So You Think You Deserve A Raise?
It is time for your salary review and you’re thinking, “I deserve a raise.” Some of us have a sense of entitlement because we have been at the job for a year or longer and a raise is expected yearly. Is working in your practice a longevity contest? Has having you there really been a benefit to the practice? You may be thinking any of the following:
The true reason for anticipating a salary increase rests on your…
JOB PERFORMANCE and the PERFORMANCE OF THE PRACTICE.
To talk to your employer about a raise:
Focus on how you meet—and exceed—your job description.
Talk about people, things, events and deeds of the job. You better have a good attendance record and get your work done on a timely basis every day. Provide evidence that you are willing to take the time to train or direct new employees in their positions. Provide evidence that you love your work and take the time to become better educated and informed in the latest technology and other skills that will improve the practice and communication with patients. Don’t count on the boss keeping score. Think of a situation in which you did something special to improve. For example, you did some research to find a better buy on dental supplies and you are keeping the dental supply budget at 5%, or you are tracking monthly production goals and are working to increase growth by 15% a year. If you find the practice is in decline, then make a note that you are going to see how to turn things around with new ideas to market the practice. If your job description includes calling overdue and unscheduled patients, keep a record of the calls and the results. If your position includes treatment presentations, track the success of the presentations.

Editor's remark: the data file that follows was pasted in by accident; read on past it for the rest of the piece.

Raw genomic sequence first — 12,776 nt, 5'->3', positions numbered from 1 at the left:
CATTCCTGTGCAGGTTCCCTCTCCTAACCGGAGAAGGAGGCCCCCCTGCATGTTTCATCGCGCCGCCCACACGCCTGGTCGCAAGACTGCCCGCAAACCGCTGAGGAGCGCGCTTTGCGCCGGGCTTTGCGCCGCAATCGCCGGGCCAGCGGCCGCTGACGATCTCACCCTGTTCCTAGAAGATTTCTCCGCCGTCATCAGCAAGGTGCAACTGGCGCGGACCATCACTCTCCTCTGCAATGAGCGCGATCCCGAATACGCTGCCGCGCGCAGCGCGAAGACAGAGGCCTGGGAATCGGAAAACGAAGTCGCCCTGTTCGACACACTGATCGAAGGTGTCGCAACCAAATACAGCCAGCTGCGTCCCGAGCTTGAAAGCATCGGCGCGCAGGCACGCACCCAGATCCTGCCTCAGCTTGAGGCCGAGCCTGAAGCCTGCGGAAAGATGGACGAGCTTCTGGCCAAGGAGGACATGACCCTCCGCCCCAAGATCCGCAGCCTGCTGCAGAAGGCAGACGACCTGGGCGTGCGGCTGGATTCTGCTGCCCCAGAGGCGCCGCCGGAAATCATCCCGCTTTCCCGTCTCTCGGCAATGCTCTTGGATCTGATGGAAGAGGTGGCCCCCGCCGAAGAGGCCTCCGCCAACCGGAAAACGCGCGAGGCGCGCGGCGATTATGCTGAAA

Make a list of highlights of your accomplishments during the preceding year. Compare that with your original job description. Have you exceeded your job description? (Without a written job description there isn’t a way to measure your job performance and accountability.)
Is patient flow in the clinical area better and smoother since you joined the practice? In what ways have you grown or improved your job skills? For instance, if you are a Business Coordinator, have you collected overdue monies and reduced AR to less than 10% in the 90 days past due column?
Write down the key points and you will be more prepared and confident.
Dress for success. Wear business attire that says you are a professional, including a nice suit jacket. Make sure your hair is neat and don’t wear any dangly earrings that distract.
Schedule an appointment and make sure your employer has enough time without being rushed. Don’t schedule between patients or at the end of a tiring day.
Consider your body language. Sit up straight, with your feet flat on floor and eyes straight ahead and level with the doctor’s eyes. Don’t slouch, cross your legs or cross your arms in front of your chest. Lean forward toward the doctor and engage in active listening as you make your presentation.
Thank your employer for taking the time to meet with you. If the decision for the raise is not reached at that moment, cordially ask for another appointment and define the actions you must take to prepare for the next meeting. Consider the economic situation of the country and your own community at present. Cost of living increases are not a given right now and if you can hold on until things improve, it would be a wise choice.
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